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BANK ¥ AMITY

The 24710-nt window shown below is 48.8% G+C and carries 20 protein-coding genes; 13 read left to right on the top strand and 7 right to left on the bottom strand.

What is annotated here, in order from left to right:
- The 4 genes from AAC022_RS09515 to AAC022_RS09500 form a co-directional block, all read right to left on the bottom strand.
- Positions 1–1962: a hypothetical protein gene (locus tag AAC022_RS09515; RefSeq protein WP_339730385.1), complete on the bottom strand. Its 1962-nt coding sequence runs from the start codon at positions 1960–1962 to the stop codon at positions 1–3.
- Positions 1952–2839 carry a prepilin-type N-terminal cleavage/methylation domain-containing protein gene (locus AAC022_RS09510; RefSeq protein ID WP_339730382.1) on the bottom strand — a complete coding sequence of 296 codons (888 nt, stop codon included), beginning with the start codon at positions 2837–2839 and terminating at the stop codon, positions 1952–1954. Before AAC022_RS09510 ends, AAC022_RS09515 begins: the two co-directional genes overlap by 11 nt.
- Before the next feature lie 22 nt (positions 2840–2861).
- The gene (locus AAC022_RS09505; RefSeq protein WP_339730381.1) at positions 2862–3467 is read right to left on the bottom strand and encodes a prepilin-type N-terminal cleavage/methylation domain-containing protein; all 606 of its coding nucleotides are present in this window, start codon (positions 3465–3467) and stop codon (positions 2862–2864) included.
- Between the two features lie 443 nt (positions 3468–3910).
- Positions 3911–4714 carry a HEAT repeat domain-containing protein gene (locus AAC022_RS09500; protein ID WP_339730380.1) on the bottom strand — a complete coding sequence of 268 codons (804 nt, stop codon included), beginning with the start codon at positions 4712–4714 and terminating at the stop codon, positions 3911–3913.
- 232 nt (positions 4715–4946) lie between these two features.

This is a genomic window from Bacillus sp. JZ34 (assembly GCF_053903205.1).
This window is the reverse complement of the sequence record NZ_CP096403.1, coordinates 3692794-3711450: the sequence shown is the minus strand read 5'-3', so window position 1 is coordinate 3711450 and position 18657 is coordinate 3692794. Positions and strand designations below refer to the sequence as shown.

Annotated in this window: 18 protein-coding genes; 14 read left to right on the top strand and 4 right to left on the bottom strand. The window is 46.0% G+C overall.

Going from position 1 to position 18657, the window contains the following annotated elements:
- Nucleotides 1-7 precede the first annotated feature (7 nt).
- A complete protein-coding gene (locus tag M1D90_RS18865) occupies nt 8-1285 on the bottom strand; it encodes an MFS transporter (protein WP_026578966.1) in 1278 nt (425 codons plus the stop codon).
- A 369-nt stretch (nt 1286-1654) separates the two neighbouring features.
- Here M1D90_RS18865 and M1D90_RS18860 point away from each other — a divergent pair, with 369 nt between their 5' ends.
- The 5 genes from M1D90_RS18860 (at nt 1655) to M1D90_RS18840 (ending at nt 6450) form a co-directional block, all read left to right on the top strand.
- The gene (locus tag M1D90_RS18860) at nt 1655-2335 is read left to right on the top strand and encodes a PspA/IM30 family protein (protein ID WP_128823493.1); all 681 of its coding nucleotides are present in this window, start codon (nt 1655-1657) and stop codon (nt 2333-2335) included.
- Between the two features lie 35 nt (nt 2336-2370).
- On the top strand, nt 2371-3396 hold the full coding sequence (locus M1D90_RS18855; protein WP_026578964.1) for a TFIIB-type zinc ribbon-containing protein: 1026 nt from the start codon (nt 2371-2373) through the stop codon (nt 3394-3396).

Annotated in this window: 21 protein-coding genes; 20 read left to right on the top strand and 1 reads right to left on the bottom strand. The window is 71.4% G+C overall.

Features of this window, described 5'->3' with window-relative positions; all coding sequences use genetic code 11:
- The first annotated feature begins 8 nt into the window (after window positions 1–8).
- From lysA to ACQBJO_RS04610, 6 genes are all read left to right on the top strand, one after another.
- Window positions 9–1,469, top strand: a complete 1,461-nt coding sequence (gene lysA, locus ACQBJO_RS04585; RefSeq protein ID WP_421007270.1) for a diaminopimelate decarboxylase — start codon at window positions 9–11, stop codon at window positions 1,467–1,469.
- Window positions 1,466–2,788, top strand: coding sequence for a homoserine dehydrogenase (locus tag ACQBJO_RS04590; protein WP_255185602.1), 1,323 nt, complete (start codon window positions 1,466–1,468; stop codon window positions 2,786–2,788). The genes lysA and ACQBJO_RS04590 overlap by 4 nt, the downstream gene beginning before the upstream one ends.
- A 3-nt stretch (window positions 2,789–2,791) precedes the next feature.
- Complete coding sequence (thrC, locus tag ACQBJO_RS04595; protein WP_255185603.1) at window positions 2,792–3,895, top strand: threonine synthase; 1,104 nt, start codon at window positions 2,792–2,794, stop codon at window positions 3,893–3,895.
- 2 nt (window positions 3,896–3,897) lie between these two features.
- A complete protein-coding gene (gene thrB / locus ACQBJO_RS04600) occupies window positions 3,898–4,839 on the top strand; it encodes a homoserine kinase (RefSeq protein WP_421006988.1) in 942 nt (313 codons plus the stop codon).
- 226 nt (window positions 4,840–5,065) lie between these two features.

WAS ROBBED Hold Bandits Force Cashier to Put $1200 in a Sack and Flee With It. Waldrop Returns from Hunt. Amity, Aug. 24.—Two daring band its held up Assistant Cashier E. W. Fincher in the Bank of Amity at 2 o' clock this afternoon, forced him to place in a sack that they held, $1200, all the cash on hand, and escaped on horses which they nad In waiting. They locked Mr. Fincher in the bank vault from which he aroused the town by means of a burglar alarm. The residents exchanged several shots with the bold marauders, but no one was struck. The men had been in Amity since yesterday morning. They frequented 1 the stores and told inquirers that they were cowboys from Oklahoma. They ! were of disreputable appearance and . seemed anxious to create the lmprcs- | sion that the were ‘‘bad men’,’ for they frequently exhibited guns. Mr. Fincher was alone in the bank when the pair entered. They covered him with their revolvers and rorcea him to place in the sack all the cash in the bank. They then locked him in the bank vault and leisurely walkeu down the street to the place where they had tied their horses. In the meantime, Mr. Fincher, in the bank vault, was frantically push ing the burglar alarm button. A crowd quickly gathered as the men | started from the crowd, two shots were j fired from the crowd. The robbers j responded with two shots in the air , and galloped away. W. C. Hays, store keeper, was notl- | fled and as the men galloyed past his store, he rushed out and fired two shots at them. They were too far a way for the shots to take effect ano they paid no attention to him. They j disappe«red riding in the direction or | Oklahoma. A general alarm has been sent out to officers of all adjoining counties. The banks loss is protected by in- j surance. Posse 10 Minnies Behind. Glenwood, Aug. 25.—The capture oi the two bandits who held up Cashier E. W. Fincher of the Bank of Amity Tuesday afternoon and fled with $1, 200, is only a mtter of a few hours, it is believed here. Late tonight the men were reported crossing Howard ccanty about midway betwen Dierks and Gillham. Sheriff Chaney of Ho ward and Sheriff Golden of Clark county, with 40 men, were only le;: minutes behind, trailing them through fields where the broken cornstalks and trampled grain showed their path plainly. A battle is expected, as the men are armed and showed fight at Daisy last night. Twice today the posses lost the paii in the dense woods ctf the Cossatot riv er bottoms. Each time the men were located by reports from farmers. Once from a mountain top they were seen through field glasses making their way across an open place. Sheriff Waldrop After Randtfs. Sheriff W. D. Waldrop of this city returned from Vandervoort Thursday evening. He reports that the bandits had passed through Vandervoort dur ing the night. He stated that all the crossings on the Cossatot were well guarded, and it is supposed the men ^vam their horses somewhere be , wen crossings. All the crossings on the Kansas City Southern railroad were guarded except the me in the town of Vandervoort, where the men rode directly through the town Thurs day morning between midnight and daylight. Sheriff Waldrop was stat ioned two miles south of Vander voort. The sheriff stated that the sheriffs from Clark and Howard coun ties with a number of deputies are still after the men, who were making their way as fast as possible for the mountains of Oklahoma. He is al most positive that the men will be captured, as a perfect description oi them has been given. -o GERMANY EXPRESSES REGRET Germany Expresses Regret, and Sym pathy for Loss of Americans. Washington, Aug. 24.—Count von Bernstorff, the German ambassador, communicated to the state deparemeni today instructions from his govern ment expressing regret and sympa thy if Americans lost their lives in the sinking of the liner Arabic, and ask ing that the United States delay tak ing a definite stand in regard to the affair until Germany be heard from . This was the first word from an of ficial German source concerning the Arabic on which two Americans per ished. Its receipt was folowed by an evident relation of tension which had been growing here as days passed ■ with no indications of desire on Ger many’s part to disclaim any Intention ! committing acts deliberately un-1 friendly toward the United Stated ) No comment was made either at the j state department or the White House to interpret the ambassador’s com munication. Officials merely said that the course of the American gov ernment would await the German ex planation of the action of the sub marine commander in sinking the liner. Count von Bernstorff, telegraphed the state department from New Yorit the text of this instruction from Ber lin. It follows: "So far no official information Is ' available concerning the sinking oi ! the Arabic. The German government 1 tiusts that the American government ! will not take a definite stand on hear- I ing only the reports of one side which ! in the opinion of the imperial govern- : rnent cannot correspond with the facts | but that a chance be give So Ger- J many to be heard equally. Although the Imperial government doen not doubt the goal faith of the witnesses whose statements are reported by ; the newspapers in Europe it should he | borne in mind that these statements are naturally made under excitlment i which might easily produce wrong j Impressions. If Americans should 1 have actually lost their lives, this would naturally be contrary to our in tentic.n. The German government would deeply regret the fact and begs to tender sincerest sympathy to the Aioerhan Government.’* Secretary Lansing indicated he did not intend to reply to the ambassa dor’s message at this time. He agreeo *o its publication with a statement | that he had no comment to make. Particular attention was attracted here by the assertion in the German j communication that in the opinion ol I the Imperial government the accounts of the sinking of the Arabic which have come from England could not correspond with facts. These accounts in affidavits by the captain of the ship and American survivors have agreed that the Arabic, an unarmed pass enger vessel bound for the United States with no contraband in he;- car go, was torpedoed without warning by a submarine. It may be a week or more before j Germany is heard from further. The ' reports of the submarine commander i must be awaited in Berlin and It is known that some times ten days or more elapse before the underwater! boats return to their bases , and coin- i municate with the admiralty. In the meantime the state depart ment will continue compiling Its ev;- I dence forwarded by Ambassador Page I and the consular offices at Llverpoo- ' and Queenstown. I --o- ! Ogden Local News. Ogden, Aug. 26.—(Special.)—We arc having an abundance of rain this week, entirely too much for growing crops. Rev. Brown preached an inspiring 1 sermon at the church Friday night. Walter Moonie, who has been on an extended visit with the family of W. S. Crouch, will leave Thursday for points in Texas. Nathan Furlow is on the sick list J this week. Rev. Bede Pickering is here this . week on the account of high waters, which prevented him from h?s won; across the Little River. J. G. Smithson went to Ashdown Tuesday and brought back his horse that was stolen last week and car ried to Ashdown. Walter Mocnie spent the hrst ot tne week with friends at Millwood. The Epworth League Is still pro gressing. The leaguers had a spier.' did program Sunday night, which way well attended. A party consisting of Misses Gatha Hudkins and Addie Crouch and Mes- 1 srs. Fred Hutt and John Smithson I were visitors at the Hudson schco' house Monday. A party of young folks, including Misses Addie Crouch, Mary McDowell and Ethel Smithson; Messrs. Emmeti Smithson, Will Hooks and Lindon Guice enjoyed a car ride last Sunday. A crowd of young people enjoyed them selves in a water melon patch belonging to W. S. Crouch Sunday. Those in the party were Misses Addle Crouch, Bertha and Ethel Smithson, and Messrs. Clay Parker, Walter Moonie, Emmett Smithson and Vonley Crouch. Mr. and Mrs. E. A. Velvin and sou Neal, were guests at dinner at the home of Mr. and Mrs. J. F. Keller the first ctf the week. Prof. Fred Hutt and Miss Agatha Hudgens left Tuesday morning for Fouke. Mr. and Mrs. Gyp Meivhison and children were guests of Mi’- and Mrs. Dueh Merchison Tuesday dight. Rev. Brown will begin a series of meetings here Sunday evening- lT"lle services will be held in the phrk if the weather permits. Mr. and Mrs, Will Adcock 'of Ash down attended the funeral of Mrs Adcock’s brother, little Vernon Mas sey, Sunday afternoon. Gecffgc McMahon halted at Pine Prairie Sunday. Master Neal Velvin was on the sick list Sunday. ARK TOWNS ARE FLOODED Hotel Kitchens Feeding 800 Refuge:: and Tuckerman Sends Bread; Loss Near $.”>,000,Off) Newport, Aug. 23.—More than 4,000 residents of Newport and the country surrounding the town are homeless il night and it is feared they will suffer for foo?and water before the flood wa ters of White river subside. The riv er has stood at 38.8 since noon and al though some reports say it is stih r.s ing a few miles above here, it is belie, ed the water will begin tc fail during the night. 1 Except for the Iron Mountain depot, the courthouse and a part of the Iron Mountain tracks, the entire town was floqtied early this morning when the water reached the level of the railroad at several points and the levee that ha protected the town for the last two days broke in six pieces. Crews of men worked all last night strengthening the levee. Shortly after 8 o’clock thie morning the water began to come through in one place and before 10: So the levee had broken in six places. The streets are under water from 3 to 12 feet deep. In only a few places is the water more than six feet deep. All stores are flooded, the city elec tric plant is shut down and the only supply of drinking water comes from the Iron Mountain pumping station. The plant is running continuously un der the orders of J. W. Dean, genera: superintendent, who is here directing the work on the railroad and assistin, in rescue week. Newport, Aug. 24.—The flood situa tion changed only slightly today anri conditions of residents and refugee from the White river valley were worse than yesterday. The level of the water at 8 o’clock tonight had fal len only seven inches below the hig;i mark of Monday morning. The dam age in the city is estimated at from $1,000,000 to $1,500,000. The damage to farm lands in the river valley prob ably will exceed $5,000,000. While ru mors of persons drowning in the bot toms continued today, ncne could be confirmed. Food supplies in Newport have run low, due to a lack of bread and fa cilities for cooking, and appeals for aiu were sent today by Mayor A. T. Hu li ly. Several hundreds loaves of bread were received tcnight from Tuckerman on the first train to reach the city since Sunday night, but the supply was quick' exhausted. r -jur Seizes All Boats. About noon today when Mayor Hub ly learned boat owners were charging excessive rates he requisitioned all the boats and immediately placed guards in them. This patrol tonight is row ing about the city preventing attempts at robbery in the half-submerged and abandoned homes. The water tcnight was from 3 to 12 feet deep practically all over the city. The Iron Mountain depot was the cnly building entirely out of water and sev eral hundred were crowded into it. Many more were in the courthouse and hundreds stayed in the upper floors of business houses and resi dences. Although the water is run ning swiftly in many parts of thc town, only a few small houses have been carried away. Further damage to farm lands were reported today from Tupelo and the Overcut Drainage District. The reports said the Keel levee has broken ana 8,000 acres of corn and cotton were submerged. Several thousand acres in the Overcut district also were reported flooded. 900 Fed by Hotels. More than 900 persons here are be ing fed from the two largest liotets oi the city, where the kitchens are above the water level. The staves are in use day and night. Those who have foon supplies have given relief to all they can supply. All_ stores were still closed today, although food supplies were obtained from the upper shelve: and the second stories. The newspa pers have suspended publication and no news from the outside world has been received since Sunday except what has ccltne through conversation over long-distance telephone. Boatload Seeks Friends. The fear of sickness caused by un healthful conditions and the probable contamination of the water supported by the Iron Mountain pumping station is becoming general and every possi ble precaution is being observed. The city ice plant has been unable to op erate since Monday morning and the supply is practically exhausted. The most serious condition existn among the hundreds of refugees from the lowlands. Many have lost every thing they possess. The steamer Mus kogee today took 50 refugees to Bates ville, where they said they had friends Both the White and Black rivers are falling rapidly a few miles above here and it is thought at least a portion of ! the towns will be dry by tomorrow night. McClelland in Danger. i Little Rock, Aug. 2C.—One hundred | and fifty residents of McClelland—' [miles east of Georgetown on the Mis souri and North Arkansas railroad—• are in grave danger and some may be lost in a flood that swept through ; | break in the White river and inun dated the lowlands between the Whitt I and Cache rivers in southeastern Woodruff county yesterday arternoo:-. C. W. Butler, manager of the Chic ago Mill and Lumber Compuuys plant, telephoned Cotton Plant us:.:,. - for help before 7 o’clock. He asked that boats be sent out on the eight mile stretch of river between the u. vv: and river. He suddely said the water was nearly over the telephone an* quit, talking. His last wc-rds were an appeal for aid. The river is rising at Augusta, but no help is needed from the outside. Water is still rising at Des Arc. Ail lowlands are flooded. The river at Clarendon is still ris-.ng and it is predicted that the levees wL: hc4d. -o APPEAL FOR HELP Many People on (he White River in Need of Clothing and Food. Little Rock, Aug. 26.—(Special.)— The following official appeal was issu ed by Governor Hays Wednesday ev ening: "Many citizens of cur state hav ■ been rendered homeless and are now in a destitute condition as a result o: the disastrous flood along White, both above and below Newport. Urgent appeals have been sent to me Tor as sistance. In transmitting this au peal to the good citizens of our stare, I ask that food, clothing, or money ^ be sent to relief the suffering tha- 1 now prevails. Anyone desiring tc ' contribute to this worthy cause wi:- ' please communicate wtih me and i j will place them in touch with the proper relief committee to whom such ' assistance may be sent for a prepe: 1 and careful distribution.” A detachment of ten men from the 1 Jonesboro company of the Arkansar National Guard, under command of j Lieut. J. A. Brookins, was directed b; the governor tc proceed at once to ' Newport to render such assistance he may he possible. Sergt. H. F. Fredman, U. S. A. sta tioned here with the National Guard, ' was despatched Wednesday • evening, ; at 5 o'clock to Newport, with nine-.;,' 1 army tents, field ranges, crude oil, 1 lime, and medical support, and about 1 a thousand blankets, prepared to pic- ' vide shelter for the boneless citlzenc. Hundreds are camping on a hill near town, about the enlv plane above wc- 1 ter. but without shelter. The tents ' will hold eight cots each. Gov. Hays has wired the Secretary of war for permission to use the U. S. S. Allen in relief work, and sain in : his message: , “Water is beyond control. Levee* ■ broken in many places. Causeway destroyed and much suffering prevails. The condition of the people Is perllou: and suffering is intense. Unconnn.: ed reports state less of life consider able and unless immediate relief car | be had great loss of life will result.'1 1 Acting Secretary of War Becktn- 1 ridge wired orders requistlonlng tin * Allen for relief work. The city* of Little Hock and the | Chamber of Commerce are also active in providing relief, and are asking 1 for contributions of money an fool. | -o WILL TEACH POULTRY RAISING j _ . I Slate University Has Inaugurated a New Feature in Igricultural I>pG. P'ayeteville, Aug. :><.—The depar'. ment of animal 'rislandry of the Up versity College of Agriculture now or < fers a special cou-se in poultry ra i Ing to its students, and H. L. Dvorak- j fcc-k, I f ad of tlie department, has an nounced the appo'utment of George j \V. jhijvey, of Corona, Queensbora j iVew N 01 k City, wh > has taken charge [ cf ihe work. This is the fourth uni- | versity in the southwest to employ the services of a poultry specialist. Mr. j Harvey will be indirectly collected with thr extension division of the uni versity, co-operating with the Unitec States department, of agriculture, and at times he will work in various dis tricts of Arkansas where his servicer are desired. He announced that Im mediately lie w'ould take steps to get in touch with all poultry ratsers In Arkansas, and that he is now ready to answer correspondence with referen ce to the poultry industry in this state. Mr. Harvey is also an expert on poultry diseases, and where there is an outbreak among domestic fowls he will be glad to render his assis tance. The new specialist is a gradu ate of Rutgers, N. J. college. , -o Hit QuinlM That Dots Net Affect The Head Because of Us tonic and laxative effect, LAXA TIVE BROMO QUININE is better than ordinary Quinine and does not cause nervousness nor ringing in head. Remember the full name and V>ok for the s gjature of E. W. GROVE. 25c. GERMANY’S LOSS IS 1,500,000 MEN British Declare But ‘25 Ter fen! of First Troops Survive. 3,200,000 In Arm;,.. London, Aug. 24.—A statement from a British authcrative source ou Gei many’s strength in men and her Io= es were made public here today. It asserts that abpu1 July 31, the G i mans had 1,800,000 men on the wes. ern battle front, and 1,400,0:.'.) on rb, eastern front—a total of 3,200,000 i. on the fighting .ine—while 1,120.0') Austrians were opposing the Russ4.au.• Also there was a large number or Ger man troops of various classes in a , risons and fortifications and on of communication, in addition to conv alescents, invalids and others. “It is impossible to say,” the state ment declares, “how far the reserve troops have been armed and equipped, but the fact that the total number oi men on the two fronts ;s only 3 200, 000 appears to show that this is abou the largest number, fully equipped, the Germans are able to put into the fighting line. “The Germans from a date shcrily after the outbreak of the war sup plied the losses in their first line and reserve troops from the second aru even the third line, so that it is safe to regard all the German troops in the fighting line as much of the same quality as in the first few months of the war. “It is calculated that the first line troops lost about 50 percent in casual ties and the reserves about 25 per cent, their places being taken by re cruits from the 1914 class and La-m other categories and reformed ur.ics, including the 1915 class of recruits “Since then they have lost as^-n about 50 per cent in casualties so pro bably there remains only about 25 pc cent of the original first line troops, to which must be added the men sligh tly wounded, who have returned oo tue fighting line. ine Germans, it is calculated, at the beginning of the war had eigb million men available for milita, service and that number might be in creased by a million or a million aau a half if every man of military age gave his service. The recognizable suggestion for the fact that the Ger mans have only 3.200,000 men or. ate fighting line is, that they are.unable to supply more than that number w.’ia equipment. Prom the total of f~on. 8,000,000 to 9,000,000 must be deducted I, 5000,000 net loss for the year and lc same number of men required for making arms and ammunition. -o Winthrop Local News. Winthrop, Aug. 27.— (Specie... M'ss Olive Crenshaw of Texarkana vas here on business a few days last week. P' • nk Clowdis was up front Ash down Sunday. Misses Ollie Obarr and Wayde In gram returned home Tuesday afte visit at DeQueen and Wicks. Mrs. John Rhyne returned to iter home in Texarkana Tuesday afte- ;s few days visit with relatives. She was accompanied by her mother. Mrs. J. A. Sessions Sr. Mrs. Walter Webb and little Nome Webb were in DeQueen Monday end i uesaay. Paul Sc ions returned home Sat urday aft( a few days visit in Garvin and Broke n Bow. Okla. Guy Ma of Waldron visited friends and relatives here the first of cars week. Mrs. John Kieves and Mary Bates visited in Ashdown the first ct the week. Mrs. Tom Webb was operated ma again in DeQueen last week, and is getting along nicely. Bob Lane was up from Ashdown Sunday. Mr. and Mrs. George Lambert ana Ozella Bentley returned from Broken Bow Thursday of last week. John Simpson has accep^ael a posi tion in Mrs. Eddie Brado-n'S store. Mrs. Vilas Sessions entertain? ‘ a large number of friends at her home last Tuesday evening in hon< r ot Misses Edna Weems and Etta Rllison. Refreshments were served and a plea sant time was spent by all. George Lambert has moved ftia stock into the building formerly oc cupied by Mr. and Mrs. Nelson. Jim Pendergast returned to Tyler, Texas, Sunday where he will com plete his course of studies.. Little Idel Middlebroctk of Ashdown arrived Wednesday for a visit witn her sister, Mrs. John Rieves. Chester Simpson left Monday for Horatio, where he has a position e* clerk in the depot. Boocher Sessions was at Texarkana Thursday. --o—r Curas Old Sons, Other Ronwdlos Won’t Cun. The worst cases, no matter of how long standing, arev«red hy the wonderful, old reliable Df. Portttv's WGent'c Healing Oil. It relieves . Ltuc litre ?5i.50c.$1.00 SOME WILL DISBELIEVE THIS That Fair Girl Graduate Neglectech Familiar Phrase Is Too Much to Take on Faith. Confronted by eager friends and rel atives in the auditorium ihe fair young I girl graduate sallied forth to he cen ! ter of the platform to deliver her com j mencement peroration. Everyone ex , pected her to strew the wild flowers of j rhetoric around the building with a lavish hand and they were not disap pointed. Beginning almost in the Gar den of Eden, she brilliantly traced the i great events of history and endeav ored to point the lesson that each hap pening should teach. She dragged poor Julius Caesar from his mausoleum and ghoulishly lugged him across the Rubi con again, helped Horatio make good his long suit at the bridge and even endeavored to portray where Napoleon Bonaparte bad erred. Coming down the home stretch the talented young lady breezed along un der wraps. “Now, my classmates,” she said in conclusfoh, "we have reached the part ing of the ways. We must now show' the stuff of which we are made and get out in the world and hustle. Let us put forth all our energies to make, our efforts a success, thereby repaying our proud forbears for the many sac rifices they have made that we might be scientifically equipped for the her culean struggle on which we must em bark.” With these fitting words, the fair graduate brought her valedictory to w close. And never once did she pro claim to an unsuspecting public that, “Beyond the Alps lies Italy.”—Nev, York World. RETURN TO OLD FAVORITE Observant Cigar Dealer Records Al most Universal Habit He Has Ob served in His Patrons. “I understand,” said the oigar deal er, as he took advantage of a leisure moment to pass a word with one of his customers, ‘‘that the wise people who write books about various 'ologie? speak a good deal of reversion to tyj I can’t give the scientific definition of that term, but I’ve often thought that a man in my business sees a practical application of it a good many times in a day. ‘‘I have noticed that ninety-nine men out of a hundred, though they may be willing to experiment In the tobacco line, can be counted on tc come back to their lirst loves—revert to 'em, I should say. Take the de votees of a certain brand of cigars. About once in so often they’ll get side tracked on to something else, <juite likely a cheaper kind, which he’ll try to persuade himself is just as good. ‘It’s funny,’ he will say to his friends, ‘that I never discovered this cigar be fore.’ He'll talk about it, and smoke it, and then in about a week’he’ll drift in and ask in a way a bit shame-faced for some of the old kind. I put the familiar box before him and watch the affectionate touch that he gives the cigars.” Why Not Select Your Guest? “I wish people w ho haven’t minds of their own would.come to a realizing sense of the bother that' they B their friends and would dcvelop a lit tle initiative on their own account,” said a man who had been entertaining a visitor to dinner. “Maybe It s only a mistaken idea of politeness, but any how it’s a nuisance to be entertaining a person at the club and have him ut terly without ideas as to wha^t he wants to eat and drink. You ask him and he says he’ll leave it to you, which is exactly what you don’t want him to do. How can you divine his tastes, I’d like to know? What appealB to you, very likely won’t to him, and you know and he knows it. But your selections from the menu are always met with the comment, ’That’s very nice,’ or ‘you couldn’t suit me better.' And so you go through the meal in a hit-or-miss fashion that certainly gets on the-nerves of the host. The next time I run up against that kind of man, I’m just going to sit back and let him do the entire ordering.” Injustice to Children. One of the tragic injustices of which a great multitude of parents are guilty even in this age. Is the bending of children to their will through the pow er of fear. There is a large class of parents who are positively brutal with | their little ones. A child quickly comes to understand reason, if reason is applied. He is keenly receptive. \ to truths, and to right w'ays of doing v things. He deserves to have mysteries* explained to him. He Is entitled to * I legitimate reasons when he is told j that he must not do certain things. I It is unfair to Insist that he must not commit some act solely "because papa tells you not to." The child should be taught not to be afraid.—Mother' Magazine. Noninjurious Coffee. A treated coffee called "atoxteafe has been described to the French Therapeutic society as ordinary coffee ; freed from certain digestion-disturl ing products formed during roa,stt. These products, to be ksewn as .'cat otoxin, are volatile, but are only par tially volatized in the roasting, and ar«> removed by first exposing the roaste'fi coffee under a vacuum and then ru9a j mitting to steam at a pressure of sev oral atmospheres. The treated ■ lets, ; retaining its caffeine unalterated unchanged except in having less ! substance found to be really tb j of its chief harmfulness wh excess.